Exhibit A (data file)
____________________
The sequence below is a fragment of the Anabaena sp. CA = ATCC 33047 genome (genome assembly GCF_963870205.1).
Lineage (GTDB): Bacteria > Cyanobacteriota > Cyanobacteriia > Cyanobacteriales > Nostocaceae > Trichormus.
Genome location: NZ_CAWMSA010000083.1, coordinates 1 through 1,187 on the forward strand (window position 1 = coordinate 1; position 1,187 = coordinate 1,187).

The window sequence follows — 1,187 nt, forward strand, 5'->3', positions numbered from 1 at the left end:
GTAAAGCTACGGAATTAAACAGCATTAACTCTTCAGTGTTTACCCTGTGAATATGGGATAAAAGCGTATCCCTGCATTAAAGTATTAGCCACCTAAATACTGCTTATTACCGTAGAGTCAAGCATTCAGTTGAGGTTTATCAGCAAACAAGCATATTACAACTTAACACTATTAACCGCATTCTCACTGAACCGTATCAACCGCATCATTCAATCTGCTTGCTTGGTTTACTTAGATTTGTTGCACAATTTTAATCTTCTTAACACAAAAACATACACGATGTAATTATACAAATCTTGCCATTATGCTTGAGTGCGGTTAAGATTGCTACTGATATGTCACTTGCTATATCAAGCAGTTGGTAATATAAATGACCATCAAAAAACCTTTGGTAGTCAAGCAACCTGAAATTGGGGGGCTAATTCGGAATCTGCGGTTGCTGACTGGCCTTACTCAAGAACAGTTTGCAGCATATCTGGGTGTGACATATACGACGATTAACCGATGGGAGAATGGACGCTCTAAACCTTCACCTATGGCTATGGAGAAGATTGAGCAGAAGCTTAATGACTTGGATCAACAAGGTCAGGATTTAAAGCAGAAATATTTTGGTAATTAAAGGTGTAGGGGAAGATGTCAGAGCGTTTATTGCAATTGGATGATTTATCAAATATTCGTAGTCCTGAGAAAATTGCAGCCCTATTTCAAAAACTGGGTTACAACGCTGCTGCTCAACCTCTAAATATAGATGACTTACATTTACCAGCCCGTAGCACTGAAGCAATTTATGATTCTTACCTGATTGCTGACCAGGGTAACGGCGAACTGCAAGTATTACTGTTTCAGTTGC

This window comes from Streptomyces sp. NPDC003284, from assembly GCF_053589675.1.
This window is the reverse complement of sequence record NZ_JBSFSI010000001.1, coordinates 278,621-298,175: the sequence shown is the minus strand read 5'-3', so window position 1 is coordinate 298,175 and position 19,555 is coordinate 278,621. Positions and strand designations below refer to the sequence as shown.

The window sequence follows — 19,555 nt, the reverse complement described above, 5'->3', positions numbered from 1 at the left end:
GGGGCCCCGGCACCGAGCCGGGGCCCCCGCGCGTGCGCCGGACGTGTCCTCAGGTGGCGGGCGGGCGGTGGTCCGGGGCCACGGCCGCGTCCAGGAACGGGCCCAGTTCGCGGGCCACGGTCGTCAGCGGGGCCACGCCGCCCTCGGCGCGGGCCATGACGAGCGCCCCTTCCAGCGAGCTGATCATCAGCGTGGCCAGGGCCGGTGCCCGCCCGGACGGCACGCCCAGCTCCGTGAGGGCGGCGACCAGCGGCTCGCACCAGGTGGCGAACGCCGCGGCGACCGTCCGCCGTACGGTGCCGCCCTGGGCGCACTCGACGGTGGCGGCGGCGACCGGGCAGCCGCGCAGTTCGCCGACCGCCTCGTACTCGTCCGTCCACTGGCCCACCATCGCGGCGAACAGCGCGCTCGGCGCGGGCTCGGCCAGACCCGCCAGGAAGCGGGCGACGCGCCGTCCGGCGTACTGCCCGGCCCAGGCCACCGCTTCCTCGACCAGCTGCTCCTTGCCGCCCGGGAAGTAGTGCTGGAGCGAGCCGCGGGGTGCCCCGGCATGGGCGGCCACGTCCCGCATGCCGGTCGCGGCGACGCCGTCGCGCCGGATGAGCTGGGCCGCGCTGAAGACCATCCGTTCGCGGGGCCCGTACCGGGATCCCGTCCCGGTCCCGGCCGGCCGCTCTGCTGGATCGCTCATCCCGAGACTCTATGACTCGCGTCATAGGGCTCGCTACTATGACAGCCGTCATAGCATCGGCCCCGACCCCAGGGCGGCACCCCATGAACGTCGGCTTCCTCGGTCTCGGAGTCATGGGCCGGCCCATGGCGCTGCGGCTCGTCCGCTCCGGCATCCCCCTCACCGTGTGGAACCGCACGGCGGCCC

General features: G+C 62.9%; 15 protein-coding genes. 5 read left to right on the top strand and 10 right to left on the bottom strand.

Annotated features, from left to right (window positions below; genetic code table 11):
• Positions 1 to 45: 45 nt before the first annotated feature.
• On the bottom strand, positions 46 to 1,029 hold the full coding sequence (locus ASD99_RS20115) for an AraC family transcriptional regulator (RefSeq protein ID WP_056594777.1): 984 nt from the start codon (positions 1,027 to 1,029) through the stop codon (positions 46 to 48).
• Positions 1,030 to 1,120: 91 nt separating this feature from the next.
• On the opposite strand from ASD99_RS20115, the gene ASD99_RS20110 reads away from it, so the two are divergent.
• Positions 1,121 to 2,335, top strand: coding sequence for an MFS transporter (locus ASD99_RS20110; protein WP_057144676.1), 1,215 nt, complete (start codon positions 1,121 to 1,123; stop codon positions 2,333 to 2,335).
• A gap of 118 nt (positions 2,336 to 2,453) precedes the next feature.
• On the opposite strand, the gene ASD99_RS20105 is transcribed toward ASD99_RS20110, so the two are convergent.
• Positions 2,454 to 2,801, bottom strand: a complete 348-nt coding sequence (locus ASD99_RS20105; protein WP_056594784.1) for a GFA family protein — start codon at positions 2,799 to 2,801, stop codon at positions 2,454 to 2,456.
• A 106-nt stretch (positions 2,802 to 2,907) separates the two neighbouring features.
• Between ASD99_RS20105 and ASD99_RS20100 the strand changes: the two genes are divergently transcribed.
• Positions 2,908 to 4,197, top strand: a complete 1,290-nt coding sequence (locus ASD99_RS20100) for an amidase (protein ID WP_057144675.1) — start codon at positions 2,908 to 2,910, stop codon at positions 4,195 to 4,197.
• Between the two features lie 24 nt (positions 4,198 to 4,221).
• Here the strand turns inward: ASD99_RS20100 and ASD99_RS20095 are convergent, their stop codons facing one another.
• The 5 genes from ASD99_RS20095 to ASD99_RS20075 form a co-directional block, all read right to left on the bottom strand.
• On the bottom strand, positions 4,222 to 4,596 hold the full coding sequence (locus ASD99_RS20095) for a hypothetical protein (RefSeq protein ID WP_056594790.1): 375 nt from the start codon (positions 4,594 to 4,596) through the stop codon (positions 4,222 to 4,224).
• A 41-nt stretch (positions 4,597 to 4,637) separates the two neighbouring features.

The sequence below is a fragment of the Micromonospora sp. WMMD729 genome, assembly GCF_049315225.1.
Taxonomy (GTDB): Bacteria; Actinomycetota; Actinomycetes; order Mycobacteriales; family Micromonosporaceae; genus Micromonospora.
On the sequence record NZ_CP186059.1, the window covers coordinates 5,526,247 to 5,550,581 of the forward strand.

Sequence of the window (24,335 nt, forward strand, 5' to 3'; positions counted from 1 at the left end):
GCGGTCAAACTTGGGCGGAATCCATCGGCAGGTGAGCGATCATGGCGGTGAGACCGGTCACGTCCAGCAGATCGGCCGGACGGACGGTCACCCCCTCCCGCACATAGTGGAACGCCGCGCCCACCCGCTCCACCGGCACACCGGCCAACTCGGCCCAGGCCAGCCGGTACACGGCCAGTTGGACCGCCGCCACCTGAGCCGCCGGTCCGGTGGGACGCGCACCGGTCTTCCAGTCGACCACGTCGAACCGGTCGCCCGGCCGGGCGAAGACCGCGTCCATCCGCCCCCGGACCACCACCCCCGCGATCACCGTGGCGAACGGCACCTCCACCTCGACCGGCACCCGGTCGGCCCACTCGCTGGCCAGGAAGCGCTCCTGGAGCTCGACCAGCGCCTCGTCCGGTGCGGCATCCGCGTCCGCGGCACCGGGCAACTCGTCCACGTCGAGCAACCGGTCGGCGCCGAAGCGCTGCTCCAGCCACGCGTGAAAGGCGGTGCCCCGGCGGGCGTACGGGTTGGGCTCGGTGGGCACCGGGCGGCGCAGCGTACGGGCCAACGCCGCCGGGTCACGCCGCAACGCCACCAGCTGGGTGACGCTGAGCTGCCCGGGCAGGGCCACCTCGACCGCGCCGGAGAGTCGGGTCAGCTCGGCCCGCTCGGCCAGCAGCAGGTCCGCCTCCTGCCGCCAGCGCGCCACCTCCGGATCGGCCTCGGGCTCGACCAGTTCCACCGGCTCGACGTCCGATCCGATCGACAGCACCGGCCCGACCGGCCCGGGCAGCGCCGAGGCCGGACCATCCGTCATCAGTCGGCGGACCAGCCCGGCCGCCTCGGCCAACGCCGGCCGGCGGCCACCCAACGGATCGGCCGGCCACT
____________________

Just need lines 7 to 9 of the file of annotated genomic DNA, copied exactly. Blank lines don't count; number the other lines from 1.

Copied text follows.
This window is the reverse complement of sequence record NZ_JBSFSI010000001.1, coordinates 278,621-298,175: the sequence shown is the minus strand read 5'-3', so window position 1 is coordinate 298,175 and position 19,555 is coordinate 278,621. Positions and strand designations below refer to the sequence as shown.

The window sequence follows — 19,555 nt, the reverse complement described above, 5'->3', positions numbered from 1 at the left end:
GGGGCCCCGGCACCGAGCCGGGGCCCCCGCGCGTGCGCCGGACGTGTCCTCAGGTGGCGGGCGGGCGGTGGTCCGGGGCCACGGCCGCGTCCAGGAACGGGCCCAGTTCGCGGGCCACGGTCGTCAGCGGGGCCACGCCGCCCTCGGCGCGGGCCATGACGAGCGCCCCTTCCAGCGAGCTGATCATCAGCGTGGCCAGGGCCGGTGCCCGCCCGGACGGCACGCCCAGCTCCGTGAGGGCGGCGACCAGCGGCTCGCACCAGGTGGCGAACGCCGCGGCGACCGTCCGCCGTACGGTGCCGCCCTGGGCGCACTCGACGGTGGCGGCGGCGACCGGGCAGCCGCGCAGTTCGCCGACCGCCTCGTACTCGTCCGTCCACTGGCCCACCATCGCGGCGAACAGCGCGCTCGGCGCGGGCTCGGCCAGACCCGCCAGGAAGCGGGCGACGCGCCGTCCGGCGTACTGCCCGGCCCAGGCCACCGCTTCCTCGACCAGCTGCTCCTTGCCGCCCGGGAAGTAGTGCTGGAGCGAGCCGCGGGGTGCCCCGGCATGGGCGGCCACGTCCCGCATGCCGGTCGCGGCGACGCCGTCGCGCCGGATGAGCTGGGCCGCGCTGAAGACCATCCGTTCGCGGGGCCCGTACCGGGATCCCGTCCCGGTCCCGGCCGGCCGCTCTGCTGGATCGCTCATCCCGAGACTCTATGACTCGCGTCATAGGGCTCGCTACTATGACAGCCGTCATAGCATCGGCCCCGACCCCAGGGCGGCACCCCATGAACGTCGGCTTCCTCGGTCTCGGAGTCATGGGCCGGCCCATGGCGCTGCGGCTCGTCCGCTCCGGCATCCCCCTCACCGTGTGGAACCGCACGGCGGCCC